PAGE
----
Hillary Rodham Clinton tried to get the rollout of her likely presidential campaign back on track by admitting she should have used a government email address while serving as the top US diplomat, an admission that sought to quell a political furor that even some Democratic allies said she could no longer avoid.
The focus on Clinton's emails has jumbled what had been expected to be a smooth glide toward the kickoff of her presidential campaign next month. The former secretary of state has been considered the overwhelmingly favorite for the Democratic nomination, even though she has not officially entered the race.
Clinton had planned to spend March promoting her work on women's equality, a signature issue for someone who could become the first female US president. Instead, questions about her email habits have dominated her activities in the past week, following revelations that she used a personal email account at the State Department and did so via a private server kept at her home in suburban New York.
The practice has raised questions about whether she was complying with regulations requiring government officials to preserve written communications involving official business.
During a news conference Tuesday at the United Nations, after she had delivered a previously scheduled speech on women's rights, Clinton pledged that all her work-related email would be made public "for everyone to see." But she also acknowledged that she deleted tens of thousands of emails related to personal matters. She refused calls from Republicans to turn over the email server she kept at her home to an independent reviewer.
"The server contains personal communications from my husband and me, and I believe I have met all of my responsibilities, and the server will remain private," Clinton told reporters who crammed into a hallway to ask questions at her first news conference in more than two years.
While Democrats have dismissed the notion that Clinton's emails are something voters will care about come Election Day 2016, her silence — aside from a late-night tweet sent last week — had led several to Democratic senators to urge her to tell her side of the story.
For Republicans, the email controversy represents an opportunity to tarnish Clinton's image at a time polls show her leading all the likely Republican presidential contenders.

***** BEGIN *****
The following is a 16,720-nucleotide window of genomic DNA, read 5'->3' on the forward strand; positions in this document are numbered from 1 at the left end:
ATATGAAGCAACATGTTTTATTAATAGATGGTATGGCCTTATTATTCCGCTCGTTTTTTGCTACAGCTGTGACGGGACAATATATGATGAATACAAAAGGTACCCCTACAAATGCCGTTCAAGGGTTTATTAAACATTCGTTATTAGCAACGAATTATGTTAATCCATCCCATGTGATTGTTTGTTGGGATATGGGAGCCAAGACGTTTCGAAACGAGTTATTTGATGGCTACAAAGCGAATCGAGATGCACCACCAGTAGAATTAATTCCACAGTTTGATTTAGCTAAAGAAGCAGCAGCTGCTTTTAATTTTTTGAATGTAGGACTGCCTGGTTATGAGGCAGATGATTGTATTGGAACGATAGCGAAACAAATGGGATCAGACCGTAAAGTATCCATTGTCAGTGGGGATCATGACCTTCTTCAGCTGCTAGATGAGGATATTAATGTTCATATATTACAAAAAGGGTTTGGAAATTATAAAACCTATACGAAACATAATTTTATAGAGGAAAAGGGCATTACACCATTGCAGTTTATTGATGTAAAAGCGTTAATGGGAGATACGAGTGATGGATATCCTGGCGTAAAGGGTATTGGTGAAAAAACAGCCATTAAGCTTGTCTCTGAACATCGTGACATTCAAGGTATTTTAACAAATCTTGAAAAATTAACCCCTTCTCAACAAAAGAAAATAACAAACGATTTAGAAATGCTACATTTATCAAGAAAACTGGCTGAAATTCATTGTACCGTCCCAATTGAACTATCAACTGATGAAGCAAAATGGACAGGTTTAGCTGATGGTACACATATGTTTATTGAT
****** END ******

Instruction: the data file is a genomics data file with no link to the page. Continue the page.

Not long after Clinton spoke, Republican Rep. Trey Gowdy, the chairman of a House panel investigating the deadly 2012 attacks in Benghazi, Libya, said he was "left with more questions than answers" and that he planned to call Clinton to appear before his committee at least twice.
Gowdy said one appearance from Clinton would be needed to "clear up" her role in using personal email, while the second would be to answer questions related to the Benghazi attacks that killed the US ambassador and three other Americans. Republicans have criticized the Obama administration's handling of the attacks and its aftermath, centering much of their complaints on Clinton, who was secretary of state at the time.
Clinton said Tuesday she had exchanged about 60,000 emails in her four years as President Barack Obama's top diplomat, about half of which were work-related. None contained classified information, she said, and her private email system did not suffer any security breaches.
But since the emails were sent to and from her personal server, there is no way to independently verify her assertion they were, as she said, "within the scope of my personal privacy and that particularly of other people."
Clinton does appear to have violated what the Obama White House has called "very specific guidance" that officials should use government email to conduct business. She said that in hindsight it would have been "smarter" to use a government account as well as her personal one.
Republicans needled Clinton for her explanation that she used the private email account out of "convenience" — a way to avoid carrying one device for work emails and a second for personal messages. They pointed to Clinton's appearance last month in California's Silicon Valley, when she said she uses multiple electronic devices.
"I have an iPad, a mini-iPad, an iPhone and a BlackBerry," Clinton said.
Clinton brushed off suggestions that the email controversy might hurt a presidential campaign.
"I trust the American people to make their decisions about political and public matters," she said.